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Farmers Challenge Fed Cir Monsanto Decision, Petition SCOTUS

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By Gabriella Khorasanee, JD on September 11, 2013 3:56 PM

The Organic Seed Growers and Trade Association ("OSGATA") are not giving up. They may have lost the latest round of litigation, with Monsanto Technology, LLC ("Monsanto"), earlier this summer but that's not stopping them. Last week, the group consisting of 73 farmers petitioned the Supreme Court for a writ of certiorari, according to AgriMarketing.

Federal Circuit Decision

On June 10, 2013, the Federal Circuit affirmed the district court's decision finding the case or controversy requirement was not met. Plaintiffs initiated a preemptive action against Monsanto, for fear that they themselves would be sued by Monsanto for patent infringement if their crops were contaminated by Monsanto's genetically modified seeds.

Because Monsanto has explicitly declared (on its website and by its counsel's statements) that it would not sue farmers with trace amounts of their genetically modified products, the Federal Circuit held that Monsanto's statements made the case moot. The court noted: "While Monsanto's representations are not a covenant not to sue, they have a similar effect. If we rely on Monsanto's representations to defeat the appellants' declaratory judgment claims (as we do), those representations are binding as a matter of judicial estoppel."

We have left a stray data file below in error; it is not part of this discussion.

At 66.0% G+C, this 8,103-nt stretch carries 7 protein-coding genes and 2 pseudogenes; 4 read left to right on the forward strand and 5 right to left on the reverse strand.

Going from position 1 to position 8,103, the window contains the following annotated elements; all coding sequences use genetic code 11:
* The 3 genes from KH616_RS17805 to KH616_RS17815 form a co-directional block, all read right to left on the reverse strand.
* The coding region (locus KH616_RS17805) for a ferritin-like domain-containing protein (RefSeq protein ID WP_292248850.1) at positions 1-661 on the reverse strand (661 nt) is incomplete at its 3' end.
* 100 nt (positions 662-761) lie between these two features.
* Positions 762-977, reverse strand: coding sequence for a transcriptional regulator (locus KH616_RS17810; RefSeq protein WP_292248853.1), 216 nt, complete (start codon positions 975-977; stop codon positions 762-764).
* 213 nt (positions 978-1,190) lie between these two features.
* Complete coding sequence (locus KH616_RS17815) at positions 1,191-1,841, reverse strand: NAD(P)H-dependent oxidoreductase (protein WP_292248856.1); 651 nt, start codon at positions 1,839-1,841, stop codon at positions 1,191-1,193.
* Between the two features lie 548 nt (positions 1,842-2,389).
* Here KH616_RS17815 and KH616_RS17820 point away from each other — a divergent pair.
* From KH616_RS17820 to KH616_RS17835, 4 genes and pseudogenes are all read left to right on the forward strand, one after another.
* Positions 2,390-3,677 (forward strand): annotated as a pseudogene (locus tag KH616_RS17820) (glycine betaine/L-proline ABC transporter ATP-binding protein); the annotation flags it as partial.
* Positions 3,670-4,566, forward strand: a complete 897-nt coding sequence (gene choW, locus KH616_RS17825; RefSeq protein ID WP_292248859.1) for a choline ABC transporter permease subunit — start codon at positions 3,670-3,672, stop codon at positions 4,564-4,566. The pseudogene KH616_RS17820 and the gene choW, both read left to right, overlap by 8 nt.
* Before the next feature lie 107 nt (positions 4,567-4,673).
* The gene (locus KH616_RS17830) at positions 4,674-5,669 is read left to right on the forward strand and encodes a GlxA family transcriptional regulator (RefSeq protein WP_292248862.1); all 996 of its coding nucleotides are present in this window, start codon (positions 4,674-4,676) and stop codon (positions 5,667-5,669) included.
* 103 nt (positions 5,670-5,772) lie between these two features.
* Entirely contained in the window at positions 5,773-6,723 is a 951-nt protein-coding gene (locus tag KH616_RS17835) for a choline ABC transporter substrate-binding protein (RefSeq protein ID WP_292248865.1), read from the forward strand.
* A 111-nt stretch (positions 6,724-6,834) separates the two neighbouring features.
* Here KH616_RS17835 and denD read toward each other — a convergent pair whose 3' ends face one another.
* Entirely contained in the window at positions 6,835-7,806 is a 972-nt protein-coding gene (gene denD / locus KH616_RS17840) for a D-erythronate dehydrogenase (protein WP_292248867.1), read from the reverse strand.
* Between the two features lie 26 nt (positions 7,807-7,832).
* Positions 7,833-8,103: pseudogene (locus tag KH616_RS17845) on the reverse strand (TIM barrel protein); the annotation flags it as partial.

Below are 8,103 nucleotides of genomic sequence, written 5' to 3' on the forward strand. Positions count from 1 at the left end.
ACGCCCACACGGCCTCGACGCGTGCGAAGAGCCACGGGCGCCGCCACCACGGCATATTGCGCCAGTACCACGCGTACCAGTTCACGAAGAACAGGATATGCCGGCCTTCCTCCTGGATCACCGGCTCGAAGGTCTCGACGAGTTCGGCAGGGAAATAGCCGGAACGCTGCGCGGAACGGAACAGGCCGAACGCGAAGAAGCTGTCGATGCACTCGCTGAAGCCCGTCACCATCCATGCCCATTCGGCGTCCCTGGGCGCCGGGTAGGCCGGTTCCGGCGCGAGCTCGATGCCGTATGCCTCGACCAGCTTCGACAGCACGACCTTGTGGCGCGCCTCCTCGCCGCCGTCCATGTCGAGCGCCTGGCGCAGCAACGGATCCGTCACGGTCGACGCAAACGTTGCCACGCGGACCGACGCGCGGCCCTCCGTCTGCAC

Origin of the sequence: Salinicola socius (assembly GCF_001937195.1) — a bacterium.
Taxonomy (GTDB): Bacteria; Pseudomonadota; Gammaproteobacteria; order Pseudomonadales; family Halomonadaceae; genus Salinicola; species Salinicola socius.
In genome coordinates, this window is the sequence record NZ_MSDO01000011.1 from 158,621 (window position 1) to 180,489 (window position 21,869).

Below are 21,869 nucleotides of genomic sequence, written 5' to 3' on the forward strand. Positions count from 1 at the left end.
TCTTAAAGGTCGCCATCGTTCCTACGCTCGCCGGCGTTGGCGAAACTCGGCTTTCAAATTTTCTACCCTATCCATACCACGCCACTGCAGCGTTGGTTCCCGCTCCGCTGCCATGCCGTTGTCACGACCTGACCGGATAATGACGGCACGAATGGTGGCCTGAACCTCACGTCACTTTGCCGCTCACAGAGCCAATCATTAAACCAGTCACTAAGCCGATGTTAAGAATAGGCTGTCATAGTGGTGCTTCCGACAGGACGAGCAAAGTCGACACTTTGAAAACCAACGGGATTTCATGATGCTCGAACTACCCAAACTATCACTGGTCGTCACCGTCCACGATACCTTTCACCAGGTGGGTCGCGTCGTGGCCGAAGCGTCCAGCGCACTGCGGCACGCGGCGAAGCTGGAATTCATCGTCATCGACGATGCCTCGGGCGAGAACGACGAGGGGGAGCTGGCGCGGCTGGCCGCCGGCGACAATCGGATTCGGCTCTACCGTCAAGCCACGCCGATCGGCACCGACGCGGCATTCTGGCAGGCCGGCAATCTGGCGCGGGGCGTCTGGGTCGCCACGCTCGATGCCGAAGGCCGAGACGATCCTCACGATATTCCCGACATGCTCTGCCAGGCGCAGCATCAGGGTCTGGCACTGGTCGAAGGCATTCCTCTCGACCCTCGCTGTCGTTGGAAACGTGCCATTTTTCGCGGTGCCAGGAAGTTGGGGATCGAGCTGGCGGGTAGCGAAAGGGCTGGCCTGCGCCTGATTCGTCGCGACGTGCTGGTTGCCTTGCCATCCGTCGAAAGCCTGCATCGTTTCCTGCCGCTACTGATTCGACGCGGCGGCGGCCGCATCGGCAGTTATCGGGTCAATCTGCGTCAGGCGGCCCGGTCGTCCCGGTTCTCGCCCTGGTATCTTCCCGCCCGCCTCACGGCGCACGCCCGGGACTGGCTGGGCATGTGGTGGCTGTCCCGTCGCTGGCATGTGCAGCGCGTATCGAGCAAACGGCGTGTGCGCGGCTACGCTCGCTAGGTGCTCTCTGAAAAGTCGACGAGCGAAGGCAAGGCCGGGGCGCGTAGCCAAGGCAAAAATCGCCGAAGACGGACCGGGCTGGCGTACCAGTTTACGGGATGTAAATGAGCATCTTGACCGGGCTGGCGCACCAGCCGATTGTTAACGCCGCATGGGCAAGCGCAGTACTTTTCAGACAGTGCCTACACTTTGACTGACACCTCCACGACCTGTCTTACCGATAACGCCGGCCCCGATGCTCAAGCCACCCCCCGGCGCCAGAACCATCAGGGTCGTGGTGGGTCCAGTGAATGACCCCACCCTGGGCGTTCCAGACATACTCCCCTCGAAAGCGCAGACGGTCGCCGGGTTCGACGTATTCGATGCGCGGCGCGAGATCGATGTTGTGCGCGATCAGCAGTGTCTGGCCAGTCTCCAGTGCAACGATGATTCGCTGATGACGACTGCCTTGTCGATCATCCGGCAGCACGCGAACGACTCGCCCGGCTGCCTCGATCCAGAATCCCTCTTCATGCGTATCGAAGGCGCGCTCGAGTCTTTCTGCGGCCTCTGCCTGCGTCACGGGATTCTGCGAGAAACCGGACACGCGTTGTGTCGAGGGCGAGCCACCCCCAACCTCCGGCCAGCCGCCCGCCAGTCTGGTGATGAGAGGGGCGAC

Petition for Writ of Certiorari

Though plaintiffs are essentially protected from the threat of litigation, last week they petitioned the Supreme Court for a writ of certiorari. The petition claims that plaintiffs are denied full use of their land because of the inevitable contamination of their crops by Monsanto genetically modified seeds. They claim that though they are protected from trace amounts (about one percent), they state:

Petitioners risk being contaminated in amounts greater than 1%, and thus remain compelled to forgo full use of their land and adopt genetic testing of their seed and supplies in order to avoid being accused of patent infringement by [Monsanto].

It's hard to say whether the Supreme Court will grant the petition for review, but if it does, it will come on the heels of another Monsanto case to make it up to the Supreme Court for review. Considering the growing disdain for genetically modified products, labeling issues, and organic food movement, cases like this may become increasingly popular.

It may be wise for the Supreme Court to settle the law sooner, rather than later.

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